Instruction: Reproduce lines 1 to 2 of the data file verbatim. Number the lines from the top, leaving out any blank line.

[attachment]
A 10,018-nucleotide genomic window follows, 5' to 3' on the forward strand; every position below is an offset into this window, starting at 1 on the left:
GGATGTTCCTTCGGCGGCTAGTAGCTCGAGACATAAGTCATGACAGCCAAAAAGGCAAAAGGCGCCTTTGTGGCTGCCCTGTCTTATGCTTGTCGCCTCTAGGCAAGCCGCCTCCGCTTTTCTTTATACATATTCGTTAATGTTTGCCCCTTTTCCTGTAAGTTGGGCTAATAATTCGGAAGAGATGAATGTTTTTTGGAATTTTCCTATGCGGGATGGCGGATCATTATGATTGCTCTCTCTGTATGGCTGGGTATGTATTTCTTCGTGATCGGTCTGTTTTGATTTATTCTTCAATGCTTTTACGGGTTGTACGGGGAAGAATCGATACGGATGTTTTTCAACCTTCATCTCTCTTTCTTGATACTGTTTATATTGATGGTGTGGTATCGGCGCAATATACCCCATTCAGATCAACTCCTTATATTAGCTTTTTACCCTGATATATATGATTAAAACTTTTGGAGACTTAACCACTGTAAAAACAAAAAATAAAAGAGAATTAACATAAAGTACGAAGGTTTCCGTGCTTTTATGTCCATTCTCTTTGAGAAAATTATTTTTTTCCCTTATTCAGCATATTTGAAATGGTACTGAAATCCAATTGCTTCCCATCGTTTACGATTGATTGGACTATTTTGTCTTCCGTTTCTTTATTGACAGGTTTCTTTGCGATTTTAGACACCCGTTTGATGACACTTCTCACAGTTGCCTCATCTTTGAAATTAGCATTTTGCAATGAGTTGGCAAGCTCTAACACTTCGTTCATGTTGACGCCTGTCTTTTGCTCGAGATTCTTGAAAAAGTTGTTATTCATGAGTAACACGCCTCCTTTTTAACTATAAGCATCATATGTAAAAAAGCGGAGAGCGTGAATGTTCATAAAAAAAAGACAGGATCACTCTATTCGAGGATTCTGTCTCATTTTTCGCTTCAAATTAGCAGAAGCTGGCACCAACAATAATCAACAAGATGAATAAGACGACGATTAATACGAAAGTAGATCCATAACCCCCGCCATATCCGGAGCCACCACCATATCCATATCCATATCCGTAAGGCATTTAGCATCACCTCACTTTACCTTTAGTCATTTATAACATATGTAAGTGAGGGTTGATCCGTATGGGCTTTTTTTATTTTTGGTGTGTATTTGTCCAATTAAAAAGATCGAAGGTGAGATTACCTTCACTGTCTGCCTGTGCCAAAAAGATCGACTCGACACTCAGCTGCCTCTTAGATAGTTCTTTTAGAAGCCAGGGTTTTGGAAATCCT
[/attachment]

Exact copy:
A 10,018-nucleotide genomic window follows, 5' to 3' on the forward strand; every position below is an offset into this window, starting at 1 on the left:
GGATGTTCCTTCGGCGGCTAGTAGCTCGAGACATAAGTCATGACAGCCAAAAAGGCAAAAGGCGCCTTTGTGGCTGCCCTGTCTTATGCTTGTCGCCTCTAGGCAAGCCGCCTCCGCTTTTCTTTATACATATTCGTTAATGTTTGCCCCTTTTCCTGTAAGTTGGGCTAATAATTCGGAAGAGATGAATGTTTTTTGGAATTTTCCTATGCGGGATGGCGGATCATTATGATTGCTCTCTCTGTATGGCTGGGTATGTATTTCTTCGTGATCGGTCTGTTTTGATTTATTCTTCAATGCTTTTACGGGTTGTACGGGGAAGAATCGATACGGATGTTTTTCAACCTTCATCTCTCTTTCTTGATACTGTTTATATTGATGGTGTGGTATCGGCGCAATATACCCCATTCAGATCAACTCCTTATATTAGCTTTTTACCCTGATATATATGATTAAAACTTTTGGAGACTTAACCACTGTAAAAACAAAAAATAAAAGAGAATTAACATAAAGTACGAAGGTTTCCGTGCTTTTATGTCCATTCTCTTTGAGAAAATTATTTTTTTCCCTTATTCAGCATATTTGAAATGGTACTGAAATCCAATTGCTTCCCATCGTTTACGATTGATTGGACTATTTTGTCTTCCGTTTCTTTATTGACAGGTTTCTTTGCGATTTTAGACACCCGTTTGATGACACTTCTCACAGTTGCCTCATCTTTGAAATTAGCATTTTGCAATGAGTTGGCAAGCTCTAACACTTCGTTCATGTTGACGCCTGTCTTTTGCTCGAGATTCTTGAAAAAGTTGTTATTCATGAGTAACACGCCTCCTTTTTAACTATAAGCATCATATGTAAAAAAGCGGAGAGCGTGAATGTTCATAAAAAAAAGACAGGATCACTCTATTCGAGGATTCTGTCTCATTTTTCGCTTCAAATTAGCAGAAGCTGGCACCAACAATAATCAACAAGATGAATAAGACGACGATTAATACGAAAGTAGATCCATAACCCCCGCCATATCCGGAGCCACCACCATATCCATATCCATATCCGTAAGGCATTTAGCATCACCTCACTTTACCTTTAGTCATTTATAACATATGTAAGTGAGGGTTGATCCGTATGGGCTTTTTTTATTTTTGGTGTGTATTTGTCCAATTAAAAAGATCGAAGGTGAGATTACCTTCACTGTCTGCCTGTGCCAAAAAGATCGACTCGACACTCAGCTGCCTCTTAGATAGTTCTTTTAGAAGCCAGGGTTTTGGAAATCCT